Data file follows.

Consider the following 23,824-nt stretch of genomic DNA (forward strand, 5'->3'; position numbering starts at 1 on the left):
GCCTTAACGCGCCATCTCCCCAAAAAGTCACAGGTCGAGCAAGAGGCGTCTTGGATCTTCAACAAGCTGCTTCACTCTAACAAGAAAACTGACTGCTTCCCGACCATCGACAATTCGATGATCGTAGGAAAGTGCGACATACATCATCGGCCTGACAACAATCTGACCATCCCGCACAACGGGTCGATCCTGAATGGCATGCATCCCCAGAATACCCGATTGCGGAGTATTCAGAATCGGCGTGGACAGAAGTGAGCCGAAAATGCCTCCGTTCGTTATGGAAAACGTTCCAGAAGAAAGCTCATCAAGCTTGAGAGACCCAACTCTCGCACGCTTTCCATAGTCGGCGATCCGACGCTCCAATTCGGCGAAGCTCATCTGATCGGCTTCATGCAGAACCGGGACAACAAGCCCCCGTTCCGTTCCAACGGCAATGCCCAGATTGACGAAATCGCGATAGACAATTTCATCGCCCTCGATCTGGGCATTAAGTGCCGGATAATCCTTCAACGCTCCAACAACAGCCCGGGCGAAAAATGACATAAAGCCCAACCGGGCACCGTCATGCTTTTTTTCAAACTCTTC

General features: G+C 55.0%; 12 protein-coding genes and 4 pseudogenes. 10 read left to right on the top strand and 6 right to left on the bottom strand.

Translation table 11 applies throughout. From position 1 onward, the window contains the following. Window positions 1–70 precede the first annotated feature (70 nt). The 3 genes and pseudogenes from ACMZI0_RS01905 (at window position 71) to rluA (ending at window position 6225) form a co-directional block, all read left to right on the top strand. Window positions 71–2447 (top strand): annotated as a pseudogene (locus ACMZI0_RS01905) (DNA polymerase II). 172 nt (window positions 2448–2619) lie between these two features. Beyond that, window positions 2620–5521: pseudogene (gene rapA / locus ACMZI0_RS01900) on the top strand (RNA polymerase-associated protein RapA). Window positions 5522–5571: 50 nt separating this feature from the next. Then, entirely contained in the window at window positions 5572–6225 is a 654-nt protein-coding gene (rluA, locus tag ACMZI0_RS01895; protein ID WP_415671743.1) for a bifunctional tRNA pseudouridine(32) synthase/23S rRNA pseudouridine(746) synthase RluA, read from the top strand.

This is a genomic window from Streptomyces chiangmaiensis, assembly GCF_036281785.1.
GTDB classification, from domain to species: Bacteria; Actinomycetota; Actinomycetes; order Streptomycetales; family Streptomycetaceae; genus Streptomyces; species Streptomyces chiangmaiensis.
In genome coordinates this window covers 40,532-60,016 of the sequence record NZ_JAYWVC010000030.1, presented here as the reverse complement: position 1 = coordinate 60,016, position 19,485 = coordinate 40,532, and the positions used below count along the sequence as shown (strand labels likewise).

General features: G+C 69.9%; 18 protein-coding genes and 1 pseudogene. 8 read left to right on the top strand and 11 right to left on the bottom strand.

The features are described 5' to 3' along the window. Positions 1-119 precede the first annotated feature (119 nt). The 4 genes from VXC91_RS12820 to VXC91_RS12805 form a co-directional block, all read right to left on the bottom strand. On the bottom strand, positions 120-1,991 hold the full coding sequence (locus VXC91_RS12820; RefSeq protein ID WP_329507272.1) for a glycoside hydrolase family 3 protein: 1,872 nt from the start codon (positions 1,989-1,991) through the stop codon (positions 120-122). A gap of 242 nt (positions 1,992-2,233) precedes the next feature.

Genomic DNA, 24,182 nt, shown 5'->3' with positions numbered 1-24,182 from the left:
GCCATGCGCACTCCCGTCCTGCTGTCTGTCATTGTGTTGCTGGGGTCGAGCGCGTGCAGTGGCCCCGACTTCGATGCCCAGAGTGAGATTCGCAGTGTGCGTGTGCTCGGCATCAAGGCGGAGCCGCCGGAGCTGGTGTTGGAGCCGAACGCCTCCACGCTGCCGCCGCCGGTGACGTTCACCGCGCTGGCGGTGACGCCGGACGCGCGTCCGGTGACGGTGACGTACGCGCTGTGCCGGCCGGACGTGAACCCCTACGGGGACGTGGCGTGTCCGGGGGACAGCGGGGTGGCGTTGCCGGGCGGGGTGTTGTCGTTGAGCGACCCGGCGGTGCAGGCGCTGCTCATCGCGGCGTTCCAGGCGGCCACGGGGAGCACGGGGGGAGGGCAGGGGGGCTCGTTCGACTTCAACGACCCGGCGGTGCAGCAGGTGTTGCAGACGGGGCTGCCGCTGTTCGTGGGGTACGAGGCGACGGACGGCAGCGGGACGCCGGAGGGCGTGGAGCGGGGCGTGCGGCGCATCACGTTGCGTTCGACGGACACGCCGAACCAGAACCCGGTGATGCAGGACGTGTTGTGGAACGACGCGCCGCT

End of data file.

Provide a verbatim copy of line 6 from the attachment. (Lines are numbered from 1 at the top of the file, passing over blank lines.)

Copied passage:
GTDB classification, from domain to species: Bacteria; Actinomycetota; Actinomycetes; order Streptomycetales; family Streptomycetaceae; genus Streptomyces; species Streptomyces chiangmaiensis.